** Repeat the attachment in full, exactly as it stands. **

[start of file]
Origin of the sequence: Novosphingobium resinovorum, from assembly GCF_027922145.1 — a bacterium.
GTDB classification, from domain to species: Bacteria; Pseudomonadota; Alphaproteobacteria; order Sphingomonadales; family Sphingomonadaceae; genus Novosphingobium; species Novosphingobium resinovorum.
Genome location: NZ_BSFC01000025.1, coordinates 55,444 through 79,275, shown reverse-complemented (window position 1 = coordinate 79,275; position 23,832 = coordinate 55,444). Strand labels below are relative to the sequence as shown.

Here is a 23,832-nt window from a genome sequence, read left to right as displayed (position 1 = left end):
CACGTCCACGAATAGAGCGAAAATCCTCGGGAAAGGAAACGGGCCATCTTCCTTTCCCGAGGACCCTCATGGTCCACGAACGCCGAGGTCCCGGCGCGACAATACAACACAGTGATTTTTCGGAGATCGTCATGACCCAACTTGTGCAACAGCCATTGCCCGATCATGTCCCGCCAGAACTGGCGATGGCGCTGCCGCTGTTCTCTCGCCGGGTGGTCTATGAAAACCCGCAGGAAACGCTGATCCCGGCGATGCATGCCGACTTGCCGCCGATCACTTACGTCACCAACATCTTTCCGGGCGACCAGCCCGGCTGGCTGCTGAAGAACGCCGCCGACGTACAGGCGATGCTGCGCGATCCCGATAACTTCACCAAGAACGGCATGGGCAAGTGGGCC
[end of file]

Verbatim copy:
Origin of the sequence: Novosphingobium resinovorum, from assembly GCF_027922145.1 — a bacterium.
GTDB classification, from domain to species: Bacteria; Pseudomonadota; Alphaproteobacteria; order Sphingomonadales; family Sphingomonadaceae; genus Novosphingobium; species Novosphingobium resinovorum.
Genome location: NZ_BSFC01000025.1, coordinates 55,444 through 79,275, shown reverse-complemented (window position 1 = coordinate 79,275; position 23,832 = coordinate 55,444). Strand labels below are relative to the sequence as shown.

Here is a 23,832-nt window from a genome sequence, read left to right as displayed (position 1 = left end):
CACGTCCACGAATAGAGCGAAAATCCTCGGGAAAGGAAACGGGCCATCTTCCTTTCCCGAGGACCCTCATGGTCCACGAACGCCGAGGTCCCGGCGCGACAATACAACACAGTGATTTTTCGGAGATCGTCATGACCCAACTTGTGCAACAGCCATTGCCCGATCATGTCCCGCCAGAACTGGCGATGGCGCTGCCGCTGTTCTCTCGCCGGGTGGTCTATGAAAACCCGCAGGAAACGCTGATCCCGGCGATGCATGCCGACTTGCCGCCGATCACTTACGTCACCAACATCTTTCCGGGCGACCAGCCCGGCTGGCTGCTGAAGAACGCCGCCGACGTACAGGCGATGCTGCGCGATCCCGATAACTTCACCAAGAACGGCATGGGCAAGTGGGCC